We often mention spiritual warfare as a category or an assumption under which we operate or see the world. Some men might say they have never had a category for spiritual warfare in their lives. They might say their assumptions about the spiritual life do not include warfare as a reality.
I have asked the True Pursuit team to offer their thoughts on this question of how we see spiritual warfare and its effect on our lives as we endeavor to walk with God.
My wife and I have had some really interesting conversations about this. She once asked, “So everything that happens is the devil’s doing?” The answer to that is, of course, no. However, if we allow ourselves to understand that we do have an enemy, and that enemy is bent on our destruction – then it helps us to process things better. So, did the evil one cause me to lose my job recently? Probably not (the new CEO had a lot to do with that). But since I know I am the Beloved Son of God, then where did the voice come from that I head that said, “See, you’re just a fraud. You never had what it took.” Now THAT was spiritual warfare. Thankfully, I am grounded enough – and surround myself with the right kind of men – to interpret this through the spiritual warfare lens.
Bottom line: Is everything spiritual warfare? No. And I’m much better off to assume it is – and fight it as such – then to assume it isn’t, and get blindsided by the enemy and his minions.
Photo by Matthew Kosloski on Unsplash
I grew up in a Liturgical Church praying The Lord’s Prayer multiple times per week. That means the words, “Deliver us from evil!” came out of my mouth hundreds of times. I even had to memorize Dr. Martin Luther’s explanation that this phrase pleaded with the Father in heaven to “rescue us from every evil of body and soul, possessions and reputation…” Truth is, I still didn’t know what it meant, how it applied to my life and the depth of why Jesus would include this phrase in the prayer. The term “Spiritual warfare” wasn’t on the radar. While we were taught about the devil, the word and our flesh, it wasn’t in the context of warfare. Needless to say that has changed over the years.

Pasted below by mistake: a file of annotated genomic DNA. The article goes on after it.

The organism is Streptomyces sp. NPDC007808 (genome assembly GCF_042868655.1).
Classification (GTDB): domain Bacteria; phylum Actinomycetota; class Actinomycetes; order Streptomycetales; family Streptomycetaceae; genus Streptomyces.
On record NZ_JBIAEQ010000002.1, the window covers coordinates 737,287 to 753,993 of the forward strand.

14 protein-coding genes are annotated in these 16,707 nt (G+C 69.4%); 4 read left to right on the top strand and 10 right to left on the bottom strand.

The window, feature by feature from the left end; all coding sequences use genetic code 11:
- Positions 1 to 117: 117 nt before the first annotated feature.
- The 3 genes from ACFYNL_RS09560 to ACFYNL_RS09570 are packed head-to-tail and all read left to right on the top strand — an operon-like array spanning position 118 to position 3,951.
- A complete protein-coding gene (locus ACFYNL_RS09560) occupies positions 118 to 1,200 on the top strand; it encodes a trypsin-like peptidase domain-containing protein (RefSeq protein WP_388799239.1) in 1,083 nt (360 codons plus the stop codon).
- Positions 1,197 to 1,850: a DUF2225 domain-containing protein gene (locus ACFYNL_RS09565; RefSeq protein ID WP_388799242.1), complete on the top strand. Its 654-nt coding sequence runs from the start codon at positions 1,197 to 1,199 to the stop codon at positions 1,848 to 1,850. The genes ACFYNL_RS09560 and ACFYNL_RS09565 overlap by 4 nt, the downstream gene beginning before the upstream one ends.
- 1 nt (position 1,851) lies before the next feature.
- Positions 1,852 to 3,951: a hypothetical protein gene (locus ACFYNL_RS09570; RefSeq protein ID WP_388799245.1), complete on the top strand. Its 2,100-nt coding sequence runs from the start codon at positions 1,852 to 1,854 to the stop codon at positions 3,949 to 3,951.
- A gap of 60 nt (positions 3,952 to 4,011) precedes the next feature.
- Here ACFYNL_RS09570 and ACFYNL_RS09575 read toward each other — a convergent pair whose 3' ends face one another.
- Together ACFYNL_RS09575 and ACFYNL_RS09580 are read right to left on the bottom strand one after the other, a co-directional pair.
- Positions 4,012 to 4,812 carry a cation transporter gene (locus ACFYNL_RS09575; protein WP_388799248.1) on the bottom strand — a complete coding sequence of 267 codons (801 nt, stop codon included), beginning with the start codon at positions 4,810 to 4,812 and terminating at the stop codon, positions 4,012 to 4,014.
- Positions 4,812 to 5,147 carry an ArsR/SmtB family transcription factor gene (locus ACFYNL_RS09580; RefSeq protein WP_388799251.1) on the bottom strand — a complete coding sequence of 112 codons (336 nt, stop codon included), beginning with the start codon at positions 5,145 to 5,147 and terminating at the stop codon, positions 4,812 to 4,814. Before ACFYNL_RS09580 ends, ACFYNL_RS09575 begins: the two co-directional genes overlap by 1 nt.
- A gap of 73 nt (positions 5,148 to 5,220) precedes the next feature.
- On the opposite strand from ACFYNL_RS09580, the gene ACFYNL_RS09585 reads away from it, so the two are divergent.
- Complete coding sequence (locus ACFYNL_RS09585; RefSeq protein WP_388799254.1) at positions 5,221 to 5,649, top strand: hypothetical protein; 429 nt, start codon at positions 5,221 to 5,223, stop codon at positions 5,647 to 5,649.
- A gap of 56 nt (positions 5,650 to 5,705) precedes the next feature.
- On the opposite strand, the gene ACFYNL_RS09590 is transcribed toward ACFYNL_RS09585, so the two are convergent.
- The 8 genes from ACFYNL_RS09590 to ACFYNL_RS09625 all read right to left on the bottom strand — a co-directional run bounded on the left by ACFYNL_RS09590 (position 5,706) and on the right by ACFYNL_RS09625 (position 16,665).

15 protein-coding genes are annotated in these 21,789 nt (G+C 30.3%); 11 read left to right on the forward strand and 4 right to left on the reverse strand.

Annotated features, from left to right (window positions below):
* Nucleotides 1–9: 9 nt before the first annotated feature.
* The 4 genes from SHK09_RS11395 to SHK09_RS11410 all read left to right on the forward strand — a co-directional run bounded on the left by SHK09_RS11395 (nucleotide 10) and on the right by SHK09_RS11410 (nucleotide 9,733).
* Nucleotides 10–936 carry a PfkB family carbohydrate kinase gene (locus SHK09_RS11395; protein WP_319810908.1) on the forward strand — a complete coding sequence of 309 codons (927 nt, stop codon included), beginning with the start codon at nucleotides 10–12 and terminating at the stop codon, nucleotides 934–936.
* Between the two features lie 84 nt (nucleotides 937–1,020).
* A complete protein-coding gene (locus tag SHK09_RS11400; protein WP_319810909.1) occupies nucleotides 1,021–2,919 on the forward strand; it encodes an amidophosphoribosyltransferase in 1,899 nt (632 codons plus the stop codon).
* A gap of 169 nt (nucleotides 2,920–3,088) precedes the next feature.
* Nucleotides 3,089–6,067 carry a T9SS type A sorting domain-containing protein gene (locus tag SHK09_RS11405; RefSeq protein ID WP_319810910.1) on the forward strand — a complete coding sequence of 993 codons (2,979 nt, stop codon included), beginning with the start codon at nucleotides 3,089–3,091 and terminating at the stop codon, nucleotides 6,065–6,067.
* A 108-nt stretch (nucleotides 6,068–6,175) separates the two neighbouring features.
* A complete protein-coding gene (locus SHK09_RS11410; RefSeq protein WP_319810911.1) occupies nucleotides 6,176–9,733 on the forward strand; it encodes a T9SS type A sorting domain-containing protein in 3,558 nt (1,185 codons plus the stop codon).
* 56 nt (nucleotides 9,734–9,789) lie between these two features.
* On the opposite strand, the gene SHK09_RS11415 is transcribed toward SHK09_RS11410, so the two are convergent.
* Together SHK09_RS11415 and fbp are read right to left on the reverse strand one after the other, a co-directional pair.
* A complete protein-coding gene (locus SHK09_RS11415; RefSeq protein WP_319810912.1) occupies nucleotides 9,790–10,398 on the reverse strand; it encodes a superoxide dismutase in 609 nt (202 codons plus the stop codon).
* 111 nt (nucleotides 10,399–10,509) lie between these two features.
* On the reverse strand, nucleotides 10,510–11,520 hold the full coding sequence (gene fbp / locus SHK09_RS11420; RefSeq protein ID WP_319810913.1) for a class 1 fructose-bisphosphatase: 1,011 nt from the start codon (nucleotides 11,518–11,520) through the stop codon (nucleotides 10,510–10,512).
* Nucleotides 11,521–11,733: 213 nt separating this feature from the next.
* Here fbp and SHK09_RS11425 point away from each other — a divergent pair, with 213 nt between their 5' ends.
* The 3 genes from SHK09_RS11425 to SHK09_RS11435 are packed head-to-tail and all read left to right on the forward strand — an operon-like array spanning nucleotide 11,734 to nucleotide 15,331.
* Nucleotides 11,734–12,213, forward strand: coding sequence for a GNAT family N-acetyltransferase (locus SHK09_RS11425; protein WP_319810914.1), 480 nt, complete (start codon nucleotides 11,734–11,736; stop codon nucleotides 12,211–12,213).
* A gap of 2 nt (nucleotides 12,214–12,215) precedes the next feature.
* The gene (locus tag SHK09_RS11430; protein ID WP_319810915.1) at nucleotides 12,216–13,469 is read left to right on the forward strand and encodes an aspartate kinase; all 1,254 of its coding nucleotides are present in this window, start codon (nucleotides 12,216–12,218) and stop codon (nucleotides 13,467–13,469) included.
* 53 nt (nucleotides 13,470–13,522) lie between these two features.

Here is what I had to learn about spiritual warfare: the “unholy trinity” is set against me:
- Evil attacks me at my glory and wants me to believe his lies rather than the truth. Henri Nouwen notes, “Self-rejection is the greatest enemy of the spiritual life because it contradicts the sacred voice that calls us the “Beloved.” Being the Beloved constitutes the core truth of our existence.”
- The world (including broken people like family and key influencers in my life) have a way of reminding me that I am not enough and need to live from another truth (fable, lie, etc.)
- My flesh fabricates its own story (lies, untruths, etc.) of survival and success which eventually become “agreements.”
The term Spiritual Warfare is a term that seemed to come to me latter in my life.
I never remember talking about it in church or for that matter even hearing about it. It seems that everyone is comfortable talking about Jesus and all the salvation we receive when we have a relationship with him but people seem to be very uncomfortable talking about warfare. We normally don’t want to think about out and when the subject comes up we quickly get diverted to other topics.
I wonder what it would be like for kids in church or just in normal everyday relationship with their parents to talk about it more.
People are afraid of the warfare. And therefore, afraid to talk about it.
And that’s exactly what the evil one wants us all to feel. Fear of the subject, Spiritual Warfare.
The sooner we recognize that it is a reality, the sooner we can begin to understand and fight against it. For me, being able to talk it all out with a group of men that are fighting the same type of warfare, makes all the difference in the world.
Photo by Matthew Kosloski on Unsplash
Reading what the guys have already written, I found myself wondering, what can I add? Then I realized that I better be careful, because that is the kind of thought that can be seized upon by the voices of the “unholy trinity”, encouraging me towards a lie that I have nothing to offer. I struggled with that sort of thing for much of my life. That has changed – as a group of men we have developed an awareness of these battles by working together, and inviting each other to join us in battling against attacks that come our way. That’s an example of how living life in a community of men is a great advantage in fighting against spiritual warfare. So in community, we can (and should) battle together.
CS Lewis wrote a book called The Screwtape Letters, in which he brilliantly develops some fictional characters to illustrate various aspects of spiritual warfare. If you aren’t familiar with the concept of spiritual warfare, or aren’t sure what you believe, that’s a great resource.
You will occasionally hear us calling each warrior poets. To me, that means we want to be men who fight fiercely (in the spiritual realm) and love well (those whose lives cross our paths). This is not a performance standard (we don’t score ourselves on this), but the concept helps point you in the right direction.
That leads me to a simple thought, which is about how to fight spiritual warfare. It doesn’t require magic words or super human strength. It just requires that you claim the power and authority that Jesus offers to you (Eph 6:10-11), and engage. It may feel awkward, you may not notice any obvious results, and it is what Jesus encouraged us to do.